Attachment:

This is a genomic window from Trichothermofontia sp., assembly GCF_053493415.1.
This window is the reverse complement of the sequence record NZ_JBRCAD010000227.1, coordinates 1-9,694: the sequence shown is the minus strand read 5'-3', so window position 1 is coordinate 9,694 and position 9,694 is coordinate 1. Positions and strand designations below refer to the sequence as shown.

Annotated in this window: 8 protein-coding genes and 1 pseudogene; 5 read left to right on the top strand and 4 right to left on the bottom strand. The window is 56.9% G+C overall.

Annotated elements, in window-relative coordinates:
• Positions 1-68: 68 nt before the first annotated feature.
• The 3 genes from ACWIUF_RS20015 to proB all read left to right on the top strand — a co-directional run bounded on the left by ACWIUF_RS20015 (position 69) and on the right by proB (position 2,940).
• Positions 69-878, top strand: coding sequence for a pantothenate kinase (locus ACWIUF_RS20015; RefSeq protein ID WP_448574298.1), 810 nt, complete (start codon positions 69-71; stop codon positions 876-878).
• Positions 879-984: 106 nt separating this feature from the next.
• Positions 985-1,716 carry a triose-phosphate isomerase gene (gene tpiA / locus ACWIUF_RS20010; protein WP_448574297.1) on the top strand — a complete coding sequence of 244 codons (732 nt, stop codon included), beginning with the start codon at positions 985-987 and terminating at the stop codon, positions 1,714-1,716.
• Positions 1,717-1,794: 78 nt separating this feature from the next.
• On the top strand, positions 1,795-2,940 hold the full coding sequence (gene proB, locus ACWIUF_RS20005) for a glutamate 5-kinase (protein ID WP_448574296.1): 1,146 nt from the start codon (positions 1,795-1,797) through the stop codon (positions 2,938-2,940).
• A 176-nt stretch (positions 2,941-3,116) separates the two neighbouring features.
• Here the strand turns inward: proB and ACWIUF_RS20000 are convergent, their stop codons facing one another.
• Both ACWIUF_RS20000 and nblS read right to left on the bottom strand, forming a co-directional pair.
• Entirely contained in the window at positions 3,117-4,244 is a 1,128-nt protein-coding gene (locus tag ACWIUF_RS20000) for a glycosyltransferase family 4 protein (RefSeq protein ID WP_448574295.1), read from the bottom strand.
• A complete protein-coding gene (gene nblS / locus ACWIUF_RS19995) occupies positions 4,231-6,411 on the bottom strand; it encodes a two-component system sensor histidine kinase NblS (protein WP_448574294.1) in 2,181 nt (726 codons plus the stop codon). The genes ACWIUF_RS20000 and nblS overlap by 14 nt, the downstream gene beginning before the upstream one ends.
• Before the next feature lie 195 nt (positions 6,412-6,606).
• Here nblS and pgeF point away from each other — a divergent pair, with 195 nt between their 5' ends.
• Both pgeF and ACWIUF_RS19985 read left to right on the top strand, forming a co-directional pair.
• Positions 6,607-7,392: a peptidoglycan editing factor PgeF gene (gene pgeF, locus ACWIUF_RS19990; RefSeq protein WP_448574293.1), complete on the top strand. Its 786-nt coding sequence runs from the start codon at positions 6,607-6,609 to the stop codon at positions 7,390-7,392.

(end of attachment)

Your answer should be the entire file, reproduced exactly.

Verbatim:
This is a genomic window from Trichothermofontia sp., assembly GCF_053493415.1.
This window is the reverse complement of the sequence record NZ_JBRCAD010000227.1, coordinates 1-9,694: the sequence shown is the minus strand read 5'-3', so window position 1 is coordinate 9,694 and position 9,694 is coordinate 1. Positions and strand designations below refer to the sequence as shown.

Annotated in this window: 8 protein-coding genes and 1 pseudogene; 5 read left to right on the top strand and 4 right to left on the bottom strand. The window is 56.9% G+C overall.

Annotated elements, in window-relative coordinates:
• Positions 1-68: 68 nt before the first annotated feature.
• The 3 genes from ACWIUF_RS20015 to proB all read left to right on the top strand — a co-directional run bounded on the left by ACWIUF_RS20015 (position 69) and on the right by proB (position 2,940).
• Positions 69-878, top strand: coding sequence for a pantothenate kinase (locus ACWIUF_RS20015; RefSeq protein ID WP_448574298.1), 810 nt, complete (start codon positions 69-71; stop codon positions 876-878).
• Positions 879-984: 106 nt separating this feature from the next.
• Positions 985-1,716 carry a triose-phosphate isomerase gene (gene tpiA / locus ACWIUF_RS20010; protein WP_448574297.1) on the top strand — a complete coding sequence of 244 codons (732 nt, stop codon included), beginning with the start codon at positions 985-987 and terminating at the stop codon, positions 1,714-1,716.
• Positions 1,717-1,794: 78 nt separating this feature from the next.
• On the top strand, positions 1,795-2,940 hold the full coding sequence (gene proB, locus ACWIUF_RS20005) for a glutamate 5-kinase (protein ID WP_448574296.1): 1,146 nt from the start codon (positions 1,795-1,797) through the stop codon (positions 2,938-2,940).
• A 176-nt stretch (positions 2,941-3,116) separates the two neighbouring features.
• Here the strand turns inward: proB and ACWIUF_RS20000 are convergent, their stop codons facing one another.
• Both ACWIUF_RS20000 and nblS read right to left on the bottom strand, forming a co-directional pair.
• Entirely contained in the window at positions 3,117-4,244 is a 1,128-nt protein-coding gene (locus tag ACWIUF_RS20000) for a glycosyltransferase family 4 protein (RefSeq protein ID WP_448574295.1), read from the bottom strand.
• A complete protein-coding gene (gene nblS / locus ACWIUF_RS19995) occupies positions 4,231-6,411 on the bottom strand; it encodes a two-component system sensor histidine kinase NblS (protein WP_448574294.1) in 2,181 nt (726 codons plus the stop codon). The genes ACWIUF_RS20000 and nblS overlap by 14 nt, the downstream gene beginning before the upstream one ends.
• Before the next feature lie 195 nt (positions 6,412-6,606).
• Here nblS and pgeF point away from each other — a divergent pair, with 195 nt between their 5' ends.
• Both pgeF and ACWIUF_RS19985 read left to right on the top strand, forming a co-directional pair.
• Positions 6,607-7,392: a peptidoglycan editing factor PgeF gene (gene pgeF, locus ACWIUF_RS19990; RefSeq protein WP_448574293.1), complete on the top strand. Its 786-nt coding sequence runs from the start codon at positions 6,607-6,609 to the stop codon at positions 7,390-7,392.